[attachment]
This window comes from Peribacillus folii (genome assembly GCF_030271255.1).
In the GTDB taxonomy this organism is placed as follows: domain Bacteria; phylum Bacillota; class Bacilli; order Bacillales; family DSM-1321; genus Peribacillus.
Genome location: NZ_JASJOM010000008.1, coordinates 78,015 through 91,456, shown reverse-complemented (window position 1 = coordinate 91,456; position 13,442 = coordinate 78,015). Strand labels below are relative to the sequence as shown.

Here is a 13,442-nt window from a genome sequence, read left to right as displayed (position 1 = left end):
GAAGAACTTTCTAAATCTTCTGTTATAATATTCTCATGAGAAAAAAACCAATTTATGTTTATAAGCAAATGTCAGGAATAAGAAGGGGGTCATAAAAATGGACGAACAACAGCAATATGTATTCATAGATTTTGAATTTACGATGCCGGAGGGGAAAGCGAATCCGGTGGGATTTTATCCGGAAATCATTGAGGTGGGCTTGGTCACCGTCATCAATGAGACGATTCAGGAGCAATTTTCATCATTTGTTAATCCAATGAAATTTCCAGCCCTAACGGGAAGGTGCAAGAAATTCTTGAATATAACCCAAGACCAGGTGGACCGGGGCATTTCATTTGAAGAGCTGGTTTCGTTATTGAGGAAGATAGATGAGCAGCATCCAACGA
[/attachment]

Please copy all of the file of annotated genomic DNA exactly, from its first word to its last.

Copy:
This window comes from Peribacillus folii (genome assembly GCF_030271255.1).
In the GTDB taxonomy this organism is placed as follows: domain Bacteria; phylum Bacillota; class Bacilli; order Bacillales; family DSM-1321; genus Peribacillus.
Genome location: NZ_JASJOM010000008.1, coordinates 78,015 through 91,456, shown reverse-complemented (window position 1 = coordinate 91,456; position 13,442 = coordinate 78,015). Strand labels below are relative to the sequence as shown.

Here is a 13,442-nt window from a genome sequence, read left to right as displayed (position 1 = left end):
GAAGAACTTTCTAAATCTTCTGTTATAATATTCTCATGAGAAAAAAACCAATTTATGTTTATAAGCAAATGTCAGGAATAAGAAGGGGGTCATAAAAATGGACGAACAACAGCAATATGTATTCATAGATTTTGAATTTACGATGCCGGAGGGGAAAGCGAATCCGGTGGGATTTTATCCGGAAATCATTGAGGTGGGCTTGGTCACCGTCATCAATGAGACGATTCAGGAGCAATTTTCATCATTTGTTAATCCAATGAAATTTCCAGCCCTAACGGGAAGGTGCAAGAAATTCTTGAATATAACCCAAGACCAGGTGGACCGGGGCATTTCATTTGAAGAGCTGGTTTCGTTATTGAGGAAGATAGATGAGCAGCATCCAACGA